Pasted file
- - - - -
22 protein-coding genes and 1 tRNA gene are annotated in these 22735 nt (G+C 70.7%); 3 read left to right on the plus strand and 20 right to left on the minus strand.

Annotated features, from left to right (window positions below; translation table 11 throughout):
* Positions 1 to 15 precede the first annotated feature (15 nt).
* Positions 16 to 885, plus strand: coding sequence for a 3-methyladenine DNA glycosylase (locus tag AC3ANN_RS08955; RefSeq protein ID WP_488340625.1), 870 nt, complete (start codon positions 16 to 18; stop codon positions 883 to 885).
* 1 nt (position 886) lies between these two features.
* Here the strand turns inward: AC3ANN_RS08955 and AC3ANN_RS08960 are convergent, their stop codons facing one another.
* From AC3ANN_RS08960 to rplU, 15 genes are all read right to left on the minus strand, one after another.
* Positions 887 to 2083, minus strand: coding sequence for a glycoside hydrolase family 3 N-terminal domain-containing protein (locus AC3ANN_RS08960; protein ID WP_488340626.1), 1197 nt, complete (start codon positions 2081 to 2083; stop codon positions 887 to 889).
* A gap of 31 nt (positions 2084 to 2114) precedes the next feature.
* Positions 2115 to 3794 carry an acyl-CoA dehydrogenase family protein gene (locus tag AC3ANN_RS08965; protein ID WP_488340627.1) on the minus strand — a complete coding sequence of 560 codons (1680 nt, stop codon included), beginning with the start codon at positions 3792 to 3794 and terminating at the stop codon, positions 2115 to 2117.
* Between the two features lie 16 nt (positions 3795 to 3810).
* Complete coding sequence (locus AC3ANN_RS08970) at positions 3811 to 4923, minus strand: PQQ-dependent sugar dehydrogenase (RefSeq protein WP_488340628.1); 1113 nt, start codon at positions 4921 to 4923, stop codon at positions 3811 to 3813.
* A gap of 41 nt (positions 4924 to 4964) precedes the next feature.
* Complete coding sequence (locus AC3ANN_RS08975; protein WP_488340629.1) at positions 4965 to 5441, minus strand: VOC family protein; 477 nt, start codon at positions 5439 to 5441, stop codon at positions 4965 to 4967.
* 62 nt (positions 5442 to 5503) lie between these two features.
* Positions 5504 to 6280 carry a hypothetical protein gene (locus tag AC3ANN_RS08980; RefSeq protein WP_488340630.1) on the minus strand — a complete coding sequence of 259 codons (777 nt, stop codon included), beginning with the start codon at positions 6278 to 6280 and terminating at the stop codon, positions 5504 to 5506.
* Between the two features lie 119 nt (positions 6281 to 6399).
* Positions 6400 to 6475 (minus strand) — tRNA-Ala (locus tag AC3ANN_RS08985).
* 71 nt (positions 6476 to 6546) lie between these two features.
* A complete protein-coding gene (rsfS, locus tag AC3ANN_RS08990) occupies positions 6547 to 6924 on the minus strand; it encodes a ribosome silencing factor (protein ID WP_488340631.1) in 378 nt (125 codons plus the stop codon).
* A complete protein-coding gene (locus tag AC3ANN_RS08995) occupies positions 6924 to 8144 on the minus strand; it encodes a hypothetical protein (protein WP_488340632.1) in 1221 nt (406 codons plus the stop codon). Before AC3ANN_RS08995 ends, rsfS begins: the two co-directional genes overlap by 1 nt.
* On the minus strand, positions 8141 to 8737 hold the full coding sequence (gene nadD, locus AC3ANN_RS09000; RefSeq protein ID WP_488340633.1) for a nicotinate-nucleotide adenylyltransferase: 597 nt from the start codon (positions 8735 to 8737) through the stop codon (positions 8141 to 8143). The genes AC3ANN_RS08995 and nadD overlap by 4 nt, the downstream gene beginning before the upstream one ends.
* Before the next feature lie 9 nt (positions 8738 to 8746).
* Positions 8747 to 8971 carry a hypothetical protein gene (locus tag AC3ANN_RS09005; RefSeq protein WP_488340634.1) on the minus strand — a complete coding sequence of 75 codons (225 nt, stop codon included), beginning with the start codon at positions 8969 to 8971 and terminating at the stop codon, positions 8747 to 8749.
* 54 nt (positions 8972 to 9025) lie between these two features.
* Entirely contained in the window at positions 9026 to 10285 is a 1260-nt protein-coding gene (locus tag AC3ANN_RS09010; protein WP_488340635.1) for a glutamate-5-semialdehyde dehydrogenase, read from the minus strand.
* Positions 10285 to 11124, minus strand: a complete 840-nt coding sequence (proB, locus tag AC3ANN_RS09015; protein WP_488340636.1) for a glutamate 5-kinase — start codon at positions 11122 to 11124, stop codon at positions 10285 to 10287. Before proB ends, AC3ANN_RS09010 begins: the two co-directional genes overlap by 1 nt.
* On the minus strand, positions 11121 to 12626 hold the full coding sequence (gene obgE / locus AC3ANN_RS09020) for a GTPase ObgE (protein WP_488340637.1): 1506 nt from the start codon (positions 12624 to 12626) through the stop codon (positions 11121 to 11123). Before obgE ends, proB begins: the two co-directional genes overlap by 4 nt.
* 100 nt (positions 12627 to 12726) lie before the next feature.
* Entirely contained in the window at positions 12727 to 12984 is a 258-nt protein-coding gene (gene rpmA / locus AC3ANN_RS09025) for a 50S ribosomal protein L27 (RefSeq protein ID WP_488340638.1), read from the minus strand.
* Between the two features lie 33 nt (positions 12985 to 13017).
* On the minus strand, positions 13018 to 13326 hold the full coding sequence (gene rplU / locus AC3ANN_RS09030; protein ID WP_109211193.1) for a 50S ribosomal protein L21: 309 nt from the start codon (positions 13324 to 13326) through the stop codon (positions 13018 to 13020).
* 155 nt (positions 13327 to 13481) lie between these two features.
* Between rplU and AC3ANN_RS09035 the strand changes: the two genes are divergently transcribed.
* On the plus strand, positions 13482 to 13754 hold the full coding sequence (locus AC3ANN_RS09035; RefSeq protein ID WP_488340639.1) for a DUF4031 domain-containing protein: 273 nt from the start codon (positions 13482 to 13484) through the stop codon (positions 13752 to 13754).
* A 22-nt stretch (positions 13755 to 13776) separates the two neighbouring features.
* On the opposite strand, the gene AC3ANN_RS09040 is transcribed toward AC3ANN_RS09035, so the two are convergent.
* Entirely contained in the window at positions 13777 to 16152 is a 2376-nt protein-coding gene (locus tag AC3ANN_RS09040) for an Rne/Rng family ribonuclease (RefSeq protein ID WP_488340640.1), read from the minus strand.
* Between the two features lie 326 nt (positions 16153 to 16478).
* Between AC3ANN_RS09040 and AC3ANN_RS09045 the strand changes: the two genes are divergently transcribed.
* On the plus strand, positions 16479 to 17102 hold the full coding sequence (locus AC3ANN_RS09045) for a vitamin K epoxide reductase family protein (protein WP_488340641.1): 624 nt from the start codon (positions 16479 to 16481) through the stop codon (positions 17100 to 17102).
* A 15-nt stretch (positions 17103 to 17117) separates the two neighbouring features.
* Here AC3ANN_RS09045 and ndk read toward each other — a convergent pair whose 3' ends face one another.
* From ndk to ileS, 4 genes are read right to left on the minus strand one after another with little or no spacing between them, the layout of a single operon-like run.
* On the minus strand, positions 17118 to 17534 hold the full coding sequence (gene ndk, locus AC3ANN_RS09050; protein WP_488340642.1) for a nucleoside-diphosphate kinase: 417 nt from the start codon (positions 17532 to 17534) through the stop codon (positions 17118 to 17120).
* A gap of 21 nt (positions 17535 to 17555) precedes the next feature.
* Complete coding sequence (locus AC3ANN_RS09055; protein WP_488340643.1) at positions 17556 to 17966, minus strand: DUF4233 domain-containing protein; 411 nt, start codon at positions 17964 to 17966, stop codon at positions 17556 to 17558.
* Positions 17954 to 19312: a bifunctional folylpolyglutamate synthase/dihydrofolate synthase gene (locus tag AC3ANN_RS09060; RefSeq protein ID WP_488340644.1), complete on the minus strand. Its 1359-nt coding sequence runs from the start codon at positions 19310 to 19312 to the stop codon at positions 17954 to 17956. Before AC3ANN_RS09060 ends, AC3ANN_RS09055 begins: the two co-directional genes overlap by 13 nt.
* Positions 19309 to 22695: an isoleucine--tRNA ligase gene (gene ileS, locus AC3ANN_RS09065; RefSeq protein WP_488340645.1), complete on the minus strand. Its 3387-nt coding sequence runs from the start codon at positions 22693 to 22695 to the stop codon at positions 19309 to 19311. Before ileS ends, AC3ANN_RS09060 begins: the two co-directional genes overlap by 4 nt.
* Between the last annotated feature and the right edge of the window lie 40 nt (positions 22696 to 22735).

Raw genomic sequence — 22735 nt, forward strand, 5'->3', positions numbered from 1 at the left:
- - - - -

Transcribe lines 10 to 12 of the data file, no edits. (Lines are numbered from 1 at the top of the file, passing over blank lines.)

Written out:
* Positions 2115 to 3794 carry an acyl-CoA dehydrogenase family protein gene (locus tag AC3ANN_RS08965; protein ID WP_488340627.1) on the minus strand — a complete coding sequence of 560 codons (1680 nt, stop codon included), beginning with the start codon at positions 3792 to 3794 and terminating at the stop codon, positions 2115 to 2117.
* Between the two features lie 16 nt (positions 3795 to 3810).
* Complete coding sequence (locus AC3ANN_RS08970) at positions 3811 to 4923, minus strand: PQQ-dependent sugar dehydrogenase (RefSeq protein WP_488340628.1); 1113 nt, start codon at positions 4921 to 4923, stop codon at positions 3811 to 3813.